10 Mistakes Commonly Made Using Public Domain Content

Yesterday I chatted a bit about what Public Domain Content is and how to use it for your business.

But you have to be careful…

There are many mistakes you can make using public domain content that you might not realize.  Some of these mistakes may only result with a mere slap on the wrist, while others could end up costing you tens of thousands of dollars.

Here’s 10 mistakes commonly made using public domain content:

Mistake 1: Not Checking the Copyrighta warning sign for internet users

Just because something “should” be in the public domain theoretically doesn’t mean it actually is. Perhaps the copyright has been renewed. Perhaps you’ve got the dates wrong. Perhaps the work you’re using falls under a strange legal loophole that you weren’t aware of.

Getting sued for copyright infringement isn’t fun. Not only are you looking at huge settlements and fines; you’re also looking at huge legal bills. Protect yourself by checking (and double checking) the copyright.

Mistake 2:  Checking Yourself

Trying to check whether or not a book is in the public domain is quite a complex process. While it’s possible to do it yourself, it’s likely to take an enormous amount of time. You’re also apt to make mistakes, since you’re not actually trained in doing that research.

Hire an attorney to do it for you. In the unlikely event that they make a mistake and you get sued, you’ll be able to counter-sue your attorney, who’ll be able to pay you out of their malpractice or liability insurance. In short, you really protect yourself by hiring a lawyer.

Mistake 3:  Publishing as a Sole Proprietor

If you publish your public domain work under your own name, as a sole proprietor or under a “Doing Business As,” you risk a personal lawsuit. A lawsuit could take you for every penny you own.

If you publish under an LLC, an S-Corp or a C-Corp, you’re protected. If you get sued, you’re protected by your corporate veil and can only be sued for the money you have in your corporation, rather than what’s in your personal bank accounts.

Mistake 4:  Not Copyrighting Derivative Works

If you take a copyrighted work and make changes to it, that’s now your work. You own the copyrights! Put your name on it and put your own copyright on it. Don’t let other people think it’s public domain anymore.

What makes a derivative work? Adding explanations. Changing the texts. Taking old English and turning it into modern day English. Anything that changes the old text is considered derivative works.

Mistake 5:  Thinking No © Means No Copyright

Just because a website doesn’t have the copyright symbol there doesn’t mean it’s not copyrighted. In fact, works are copyrighted by default unless otherwise specified. If a work is published in the last 50 years, which absolutely means any content published for the web, it’s safe to assume it’s copyrighted.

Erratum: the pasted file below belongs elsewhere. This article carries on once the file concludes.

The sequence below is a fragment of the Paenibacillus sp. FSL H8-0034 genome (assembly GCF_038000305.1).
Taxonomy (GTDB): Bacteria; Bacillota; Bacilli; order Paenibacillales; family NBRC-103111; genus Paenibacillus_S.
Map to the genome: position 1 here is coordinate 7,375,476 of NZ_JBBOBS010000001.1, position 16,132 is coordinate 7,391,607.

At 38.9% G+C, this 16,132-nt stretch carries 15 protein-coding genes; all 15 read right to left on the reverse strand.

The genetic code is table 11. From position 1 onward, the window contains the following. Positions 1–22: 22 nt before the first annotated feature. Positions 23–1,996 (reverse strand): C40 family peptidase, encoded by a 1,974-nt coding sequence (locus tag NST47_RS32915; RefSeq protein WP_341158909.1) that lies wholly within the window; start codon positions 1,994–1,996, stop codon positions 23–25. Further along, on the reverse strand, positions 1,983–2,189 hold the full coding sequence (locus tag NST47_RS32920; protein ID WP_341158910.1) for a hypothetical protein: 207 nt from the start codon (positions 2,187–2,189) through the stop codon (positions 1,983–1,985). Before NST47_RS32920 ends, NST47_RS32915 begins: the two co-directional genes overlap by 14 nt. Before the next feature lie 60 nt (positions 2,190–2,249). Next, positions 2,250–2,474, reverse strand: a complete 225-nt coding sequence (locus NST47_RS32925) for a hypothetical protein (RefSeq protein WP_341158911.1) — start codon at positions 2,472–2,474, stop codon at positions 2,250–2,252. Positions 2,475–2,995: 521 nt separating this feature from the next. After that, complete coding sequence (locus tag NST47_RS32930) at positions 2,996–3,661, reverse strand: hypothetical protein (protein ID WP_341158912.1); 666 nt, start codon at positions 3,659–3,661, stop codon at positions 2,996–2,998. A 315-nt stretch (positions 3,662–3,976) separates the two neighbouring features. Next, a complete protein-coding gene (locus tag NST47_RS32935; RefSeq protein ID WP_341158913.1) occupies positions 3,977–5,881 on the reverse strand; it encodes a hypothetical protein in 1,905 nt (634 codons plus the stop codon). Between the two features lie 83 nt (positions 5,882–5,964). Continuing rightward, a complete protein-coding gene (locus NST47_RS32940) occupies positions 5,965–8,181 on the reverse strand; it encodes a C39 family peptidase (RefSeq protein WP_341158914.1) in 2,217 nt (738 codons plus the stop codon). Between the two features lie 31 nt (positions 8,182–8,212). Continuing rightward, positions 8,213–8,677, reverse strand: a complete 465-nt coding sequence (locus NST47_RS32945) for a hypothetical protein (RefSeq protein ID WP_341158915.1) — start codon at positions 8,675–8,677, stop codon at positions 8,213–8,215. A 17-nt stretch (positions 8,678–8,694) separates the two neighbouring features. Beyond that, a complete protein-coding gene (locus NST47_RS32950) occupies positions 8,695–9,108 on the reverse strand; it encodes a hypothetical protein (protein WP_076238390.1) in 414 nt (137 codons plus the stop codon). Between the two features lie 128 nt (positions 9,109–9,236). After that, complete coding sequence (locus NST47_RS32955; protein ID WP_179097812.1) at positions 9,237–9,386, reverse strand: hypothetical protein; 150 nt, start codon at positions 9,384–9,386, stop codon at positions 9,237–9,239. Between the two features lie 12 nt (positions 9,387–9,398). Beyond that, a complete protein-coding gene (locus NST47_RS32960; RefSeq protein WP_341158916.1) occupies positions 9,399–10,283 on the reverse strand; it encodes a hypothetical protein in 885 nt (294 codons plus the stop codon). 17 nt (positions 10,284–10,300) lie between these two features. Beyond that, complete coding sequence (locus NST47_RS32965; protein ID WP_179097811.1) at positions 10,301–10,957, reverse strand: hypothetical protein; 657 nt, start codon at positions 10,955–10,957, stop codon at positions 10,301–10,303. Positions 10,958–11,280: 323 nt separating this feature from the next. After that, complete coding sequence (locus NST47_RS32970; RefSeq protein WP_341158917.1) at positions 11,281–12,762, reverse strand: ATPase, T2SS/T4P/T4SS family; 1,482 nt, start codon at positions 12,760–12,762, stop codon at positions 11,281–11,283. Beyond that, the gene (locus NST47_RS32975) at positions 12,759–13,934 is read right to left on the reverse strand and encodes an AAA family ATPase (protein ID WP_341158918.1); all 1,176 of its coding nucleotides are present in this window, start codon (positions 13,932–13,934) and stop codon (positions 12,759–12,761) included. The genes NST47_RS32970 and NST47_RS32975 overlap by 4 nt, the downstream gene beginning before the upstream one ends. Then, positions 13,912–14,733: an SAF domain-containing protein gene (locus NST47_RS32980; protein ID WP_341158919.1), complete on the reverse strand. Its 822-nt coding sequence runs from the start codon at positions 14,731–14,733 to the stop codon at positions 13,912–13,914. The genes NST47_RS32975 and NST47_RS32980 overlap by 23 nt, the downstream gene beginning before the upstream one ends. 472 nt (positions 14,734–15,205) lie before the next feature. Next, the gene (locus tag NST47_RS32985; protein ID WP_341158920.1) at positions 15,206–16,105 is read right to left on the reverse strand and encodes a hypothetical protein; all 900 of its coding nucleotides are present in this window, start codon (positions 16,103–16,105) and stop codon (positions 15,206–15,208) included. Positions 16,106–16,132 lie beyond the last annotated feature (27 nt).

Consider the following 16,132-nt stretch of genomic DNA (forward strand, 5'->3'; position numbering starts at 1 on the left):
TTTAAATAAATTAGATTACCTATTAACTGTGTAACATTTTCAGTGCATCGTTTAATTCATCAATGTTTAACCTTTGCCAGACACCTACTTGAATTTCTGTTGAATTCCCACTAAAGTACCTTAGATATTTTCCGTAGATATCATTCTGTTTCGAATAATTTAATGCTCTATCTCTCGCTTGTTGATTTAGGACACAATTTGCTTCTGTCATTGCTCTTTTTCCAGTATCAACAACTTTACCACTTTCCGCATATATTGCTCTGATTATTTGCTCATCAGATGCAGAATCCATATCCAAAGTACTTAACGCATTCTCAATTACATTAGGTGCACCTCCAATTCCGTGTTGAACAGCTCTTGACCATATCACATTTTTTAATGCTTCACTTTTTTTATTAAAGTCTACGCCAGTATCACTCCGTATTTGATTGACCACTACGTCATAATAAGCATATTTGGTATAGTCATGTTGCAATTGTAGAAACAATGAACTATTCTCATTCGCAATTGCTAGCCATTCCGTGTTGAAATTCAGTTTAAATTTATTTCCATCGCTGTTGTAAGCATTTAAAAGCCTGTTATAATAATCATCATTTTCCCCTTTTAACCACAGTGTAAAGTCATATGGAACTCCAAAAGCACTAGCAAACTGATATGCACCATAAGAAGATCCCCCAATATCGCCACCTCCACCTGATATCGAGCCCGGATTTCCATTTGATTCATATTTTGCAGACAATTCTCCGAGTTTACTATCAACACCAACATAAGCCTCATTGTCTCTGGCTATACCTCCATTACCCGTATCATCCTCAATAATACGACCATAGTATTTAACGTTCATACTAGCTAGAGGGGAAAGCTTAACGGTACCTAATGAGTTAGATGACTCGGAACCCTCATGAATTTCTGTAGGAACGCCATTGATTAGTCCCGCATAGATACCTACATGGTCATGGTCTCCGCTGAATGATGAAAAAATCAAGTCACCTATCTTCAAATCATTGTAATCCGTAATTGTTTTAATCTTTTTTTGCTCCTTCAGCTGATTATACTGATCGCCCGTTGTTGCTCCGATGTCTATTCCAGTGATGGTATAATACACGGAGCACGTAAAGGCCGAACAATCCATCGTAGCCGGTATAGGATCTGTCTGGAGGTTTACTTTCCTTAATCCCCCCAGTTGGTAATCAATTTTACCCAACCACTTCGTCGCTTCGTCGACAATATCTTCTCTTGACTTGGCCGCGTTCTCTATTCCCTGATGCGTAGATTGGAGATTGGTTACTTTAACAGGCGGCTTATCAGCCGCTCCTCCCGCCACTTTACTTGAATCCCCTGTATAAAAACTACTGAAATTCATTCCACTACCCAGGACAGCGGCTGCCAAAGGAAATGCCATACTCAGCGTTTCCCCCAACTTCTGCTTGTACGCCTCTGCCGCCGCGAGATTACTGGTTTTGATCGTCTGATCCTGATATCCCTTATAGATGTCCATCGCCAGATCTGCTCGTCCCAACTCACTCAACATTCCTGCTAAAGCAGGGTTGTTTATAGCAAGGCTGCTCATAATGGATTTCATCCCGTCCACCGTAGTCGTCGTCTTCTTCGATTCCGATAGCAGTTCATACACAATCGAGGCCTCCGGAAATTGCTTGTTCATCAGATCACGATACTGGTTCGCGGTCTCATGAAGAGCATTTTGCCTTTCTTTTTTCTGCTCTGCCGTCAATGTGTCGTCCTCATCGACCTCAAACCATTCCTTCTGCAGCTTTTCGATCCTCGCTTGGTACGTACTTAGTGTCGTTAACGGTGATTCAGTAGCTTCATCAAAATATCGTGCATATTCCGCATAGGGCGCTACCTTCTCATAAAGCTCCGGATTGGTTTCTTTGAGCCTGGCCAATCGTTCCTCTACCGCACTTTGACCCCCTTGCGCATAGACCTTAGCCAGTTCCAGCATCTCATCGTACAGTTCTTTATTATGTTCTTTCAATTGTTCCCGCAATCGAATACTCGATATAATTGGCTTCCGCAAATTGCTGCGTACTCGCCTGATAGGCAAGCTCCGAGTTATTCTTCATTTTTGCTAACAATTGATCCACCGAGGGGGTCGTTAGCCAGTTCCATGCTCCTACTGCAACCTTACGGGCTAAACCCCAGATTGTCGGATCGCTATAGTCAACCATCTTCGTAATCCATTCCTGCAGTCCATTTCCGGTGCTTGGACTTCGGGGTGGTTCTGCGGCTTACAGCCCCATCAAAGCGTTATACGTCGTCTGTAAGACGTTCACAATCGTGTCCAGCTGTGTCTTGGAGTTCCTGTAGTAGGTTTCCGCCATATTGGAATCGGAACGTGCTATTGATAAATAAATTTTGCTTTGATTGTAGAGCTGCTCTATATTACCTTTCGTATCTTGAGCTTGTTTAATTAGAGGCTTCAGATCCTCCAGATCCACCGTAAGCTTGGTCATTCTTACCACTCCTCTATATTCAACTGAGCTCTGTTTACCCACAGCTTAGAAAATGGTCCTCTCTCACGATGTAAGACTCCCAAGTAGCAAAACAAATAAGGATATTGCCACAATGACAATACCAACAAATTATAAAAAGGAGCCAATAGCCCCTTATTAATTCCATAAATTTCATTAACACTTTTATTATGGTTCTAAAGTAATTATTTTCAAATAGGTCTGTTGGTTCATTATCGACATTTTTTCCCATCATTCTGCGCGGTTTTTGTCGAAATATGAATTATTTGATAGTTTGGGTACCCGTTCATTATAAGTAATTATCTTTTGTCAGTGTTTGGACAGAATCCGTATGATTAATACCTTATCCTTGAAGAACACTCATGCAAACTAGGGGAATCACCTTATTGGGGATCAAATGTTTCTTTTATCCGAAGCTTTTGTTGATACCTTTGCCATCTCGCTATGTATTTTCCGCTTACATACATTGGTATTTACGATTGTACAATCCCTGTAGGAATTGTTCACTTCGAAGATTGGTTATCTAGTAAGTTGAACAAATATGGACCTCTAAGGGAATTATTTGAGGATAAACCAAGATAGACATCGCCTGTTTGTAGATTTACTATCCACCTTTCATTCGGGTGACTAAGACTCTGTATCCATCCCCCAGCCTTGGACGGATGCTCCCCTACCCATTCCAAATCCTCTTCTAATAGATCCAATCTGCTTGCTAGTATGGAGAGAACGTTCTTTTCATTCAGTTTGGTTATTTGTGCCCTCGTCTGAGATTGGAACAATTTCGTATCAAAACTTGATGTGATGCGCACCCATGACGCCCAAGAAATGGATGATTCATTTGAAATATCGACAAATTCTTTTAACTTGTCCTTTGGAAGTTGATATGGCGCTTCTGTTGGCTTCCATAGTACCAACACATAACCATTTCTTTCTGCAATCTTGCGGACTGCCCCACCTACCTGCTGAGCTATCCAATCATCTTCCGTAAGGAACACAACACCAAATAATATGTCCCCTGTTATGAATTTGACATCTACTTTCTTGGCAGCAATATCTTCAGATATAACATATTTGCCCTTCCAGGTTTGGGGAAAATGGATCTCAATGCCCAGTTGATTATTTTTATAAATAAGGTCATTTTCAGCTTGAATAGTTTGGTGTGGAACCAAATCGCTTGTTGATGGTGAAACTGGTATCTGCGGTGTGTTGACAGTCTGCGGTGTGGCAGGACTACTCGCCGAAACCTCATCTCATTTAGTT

Mistake 6:  Using Copyrighted Images

Bloggers and website owners have historically been a little lax around their copyright policies. People would often use other people’s copyrighted images, thinking that the likelihood of them getting caught using a copyrighted image was slim.

That’s changed now!

Image searching tools have gotten more and more sophisticated. Google Images makes a free image search tool that allows copyright holders to find anyone using their photo. More complex photo recognition algorithms can allow people to search specific industries for derivative works of their images.

In short, use public domain photos or paid stock photos. It doesn’t pay to use copyrighted images without permission.

Mistake 7:  Confusing Creative Commons With Public Domain

While creative commons licensing can be very similar to public domain, it has some key differences. Some CC works can be used freely with no attribution, just like public domain works. Others require attribution, or are meant only for non-profit or educational use. Make sure you check the exact license before using these images.

Mistake 8:  Low Perceived Value

One thing you have to manage with publishing public domain works is perceived value. Will people see your content as valuable, since they can just get it themselves for free?

If you’re bringing your own public domain works to market by sourcing your own content (E.g. finding old books and having them transcribed) rather than finding it online, you don’t have to worry about this. But if you’re republishing something that a lot of people have seen already, it can be a real concern.

Make sure you add value to whatever you’re doing, so people can see you really created something worthwhile.

Mistake 9:  Saying “Not My Copyright”

One of the most common mistakes people make is the assumption that they can use something just by saying it’s not their copyright. For example, if you hop over to YouTube you’ll quickly find thousands of videos from people saying, “I don’t claim any copyright on this.”

The truth is, if you use someone’s copyrighted work, you’re breaking the law, whether or not you claim to own the copyright. Using just a small portion or putting a disclaimer doesn’t change this fact.

Mistake 10:  Only Searching on the Internet

It’s true that the internet has an enormous supply of public domain resources. However, much of the real gold you’ll find is actually offline. Online public domain works have been used by thousands. If you look offline however, you may just find the only copy to a rare book that many people would gladly pay for.

searching at a library


What’s to come:

50 Sources of Public Domain Content

50 Ways to Use Public Domain Content for Your Business

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